Stuttering in Mainstream Media – Blog 6: James Earl Jones

Did you know that Darth Vader’s actor had a stutter? The man behind one of Hollywoods most recognisable voices was mute for nearly eight years! These two facts alone help paint a brief insight into the pain that a stutter can cause a person. A stutter affects more than just your ability to speak, it affects you as a person.

Hello and Welcome to Sweeney’s Blogs!

Today’s blog is going to be the sixth blog in the Stuttering in Mainstream Media series! In today’s blog, we are going to be taking a look at how James Earl Jones, one of Hollywoods greats, story. We are going to take a look into how his stutter has affected him growing up and how he manages his stutter when filming for films and when he is on Broadway. The man is a stutterspiration in all essence of the word, what he has done whilst having a stutter is truly amazing!

Most people often forget that James Earl Jones, the man behind the voices of Darth Vader and Mufasa, had a terrible stutter in his childhood. An article that I found in the Health section of The Daily Mail, https://www.dailymail.co.uk/health/article-1255955/James-Earl-Jones-My-stutter-bad-I-barely-spoke-years.html, takes a closer look into his story. As we look into James’s story it is crucial to remember that despite having a stutter, he is still very successful in life.

The article and indeed the video above show us that growing up James felt that it was easier to remain quiet and some could say hidden to avoid being judged due to his stutter. The article points out a very interesting point. James Earl Jones, a man with one of the most recognisable voices in Hollywood was “almost mute as a child for eight years” due to his stutter. That just goes to show the inherent fear that a stutter can cause on an individual.

When talking about growing up with a stutter James talks about how he used to feel like he was “cursed”. The fear of not being able to talk tat a stutter creates truly is phenomenal. It is something that you cannot fully understand unless you actually go through it but it is something that you can begin to appreciate. Having the courage to push forward even when you cannot get the word out at times is shows a real mark of character. It is often the confidence we have in ourselves that dictates the effect that a stutter will have on our lives.

Further on in the article James talks about how “stuttering is painful”. He recalls when he had to read in Sunday school as a child and how the other children were ” falling on the floor with laughter” simply because he struggled to get the words out. This hits home quite hard for me as I was often in the same position growing up with a stutter, I remember going through Secondary school Engish classes, every time the teacher would pick someone to read I would pray to be invisible. The fear that a stutter can muster in a child is truly worrying. However, if we focus on the negatives then no change will be made. We need to look at the positives in life and in this case James’s story to see how we can help manage a stutter and live a “normal life” (whatever that means!).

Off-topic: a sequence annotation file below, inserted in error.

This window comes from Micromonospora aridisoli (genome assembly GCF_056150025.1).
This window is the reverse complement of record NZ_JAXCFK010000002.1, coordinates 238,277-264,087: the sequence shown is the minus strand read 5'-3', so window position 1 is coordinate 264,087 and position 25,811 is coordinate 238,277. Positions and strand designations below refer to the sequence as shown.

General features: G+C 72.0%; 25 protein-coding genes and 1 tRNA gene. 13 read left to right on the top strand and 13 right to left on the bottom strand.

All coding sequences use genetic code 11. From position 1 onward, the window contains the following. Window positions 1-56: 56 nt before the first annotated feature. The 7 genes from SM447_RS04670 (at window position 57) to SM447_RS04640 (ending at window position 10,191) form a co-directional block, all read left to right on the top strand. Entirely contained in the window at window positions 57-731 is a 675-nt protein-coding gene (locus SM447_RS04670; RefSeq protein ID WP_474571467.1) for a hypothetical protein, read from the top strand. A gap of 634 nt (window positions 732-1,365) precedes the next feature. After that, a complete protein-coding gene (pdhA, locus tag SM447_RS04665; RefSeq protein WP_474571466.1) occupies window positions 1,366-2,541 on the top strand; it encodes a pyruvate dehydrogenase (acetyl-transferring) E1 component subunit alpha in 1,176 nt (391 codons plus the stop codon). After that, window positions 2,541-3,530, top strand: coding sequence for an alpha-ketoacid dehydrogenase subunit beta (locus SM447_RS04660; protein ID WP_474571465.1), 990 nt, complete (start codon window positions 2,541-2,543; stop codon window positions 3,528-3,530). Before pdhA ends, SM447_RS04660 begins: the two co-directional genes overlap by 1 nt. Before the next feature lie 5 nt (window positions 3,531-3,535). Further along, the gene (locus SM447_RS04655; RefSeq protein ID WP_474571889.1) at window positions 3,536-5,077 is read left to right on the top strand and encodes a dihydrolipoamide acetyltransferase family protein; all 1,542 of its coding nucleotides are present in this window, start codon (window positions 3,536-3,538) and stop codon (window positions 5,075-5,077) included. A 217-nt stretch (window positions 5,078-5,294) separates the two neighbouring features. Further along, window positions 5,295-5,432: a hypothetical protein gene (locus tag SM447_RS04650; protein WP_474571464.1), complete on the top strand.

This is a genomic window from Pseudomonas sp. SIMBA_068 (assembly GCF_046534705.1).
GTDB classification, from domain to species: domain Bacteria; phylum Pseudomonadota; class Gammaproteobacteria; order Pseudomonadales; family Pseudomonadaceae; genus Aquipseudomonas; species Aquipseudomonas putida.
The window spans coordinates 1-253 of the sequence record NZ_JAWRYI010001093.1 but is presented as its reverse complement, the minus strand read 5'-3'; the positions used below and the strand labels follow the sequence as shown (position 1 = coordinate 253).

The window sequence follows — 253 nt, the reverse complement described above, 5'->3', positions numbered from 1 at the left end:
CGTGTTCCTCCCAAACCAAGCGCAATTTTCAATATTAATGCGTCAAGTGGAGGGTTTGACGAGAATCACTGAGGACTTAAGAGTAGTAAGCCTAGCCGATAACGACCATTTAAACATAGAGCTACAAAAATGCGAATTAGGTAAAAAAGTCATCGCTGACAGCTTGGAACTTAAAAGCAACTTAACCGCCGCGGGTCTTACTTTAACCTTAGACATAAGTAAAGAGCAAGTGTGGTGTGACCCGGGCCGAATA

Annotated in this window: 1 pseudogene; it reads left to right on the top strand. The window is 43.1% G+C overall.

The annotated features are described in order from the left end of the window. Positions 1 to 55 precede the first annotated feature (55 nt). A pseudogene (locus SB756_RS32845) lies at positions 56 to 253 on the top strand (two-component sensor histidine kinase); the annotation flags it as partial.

Now as James mentioned above he got over a stutter using Poetry. Now poetry and other creative writing processes are very good techniques to use to help manage a stutter. I often use poetry when I am stuttering a lot as a way for me to centre myself. It gives me time to relax, think about what I want to say and then the time to actually say it.

Dictating your own work can be very very useful. If you haven’t tried the technique before I highly recommend it. If you don’t have anything to read then starting off is simple. Simply write 5-10 lines about yourself and then practise saying them out loud. Start off saying them by yourself and then as you practise more and more get other people in to listen to you. Eventually, you will be able to speak the lines without reading the paper. From this point, you start to practise reading the lines whilst also looking at people. It is a gradual process but patience is key for the endgame.

Another method that James said he uses to help manage his stutter is shouting at the empty seats before a play. Now there are quite a lot of people that use aggression as a form of managing their stutter. Personally, I haven’t used this method much in the past, I have tried it, but not for a long while. I will do a blog on it further down the line as I know Samuel L. Jackson uses it to help manage his stutter.

The last thing that I want to talk about in regards to James’s story is some final words he said at the end of the Daily Mail article. He says “When you are mute, you become a good listener – it’s all one-way.” Now even though I have not been mute I do really empathise with this statement. Now as a stutterer myself I have learned how to be a good listener. I’m not going to go into it in too much detail in this blog as I do want to do a whole blog on it in a few weeks but there is a link between someone who stutters and their listening ability. I find it quite an interesting link to learn about which is why I want to leave it for a future blog.

That’s all I want to talk about in today’s blog! What do you all think? Did you know James Earl Jones had a stutter? What do you think about the poetry method of managing a stutter? Let me know what you think!

One of the most important points that I want to leave this blog on is that a stutter shouldn’t hold you back. James Earl Jones is the prime example of this point. Granted his stutter nearly made him mute for eight years but he got past it. He didn’t let it control his life. He became the voices of Darth Vader and Mufasa with a stutter, so the question stands, what’s stopping you? Remember failure isn’t a bad thing, it’s a learning curve!

Thanks for reading and I’ll see you in the next one!

Sweeney’s Blogs

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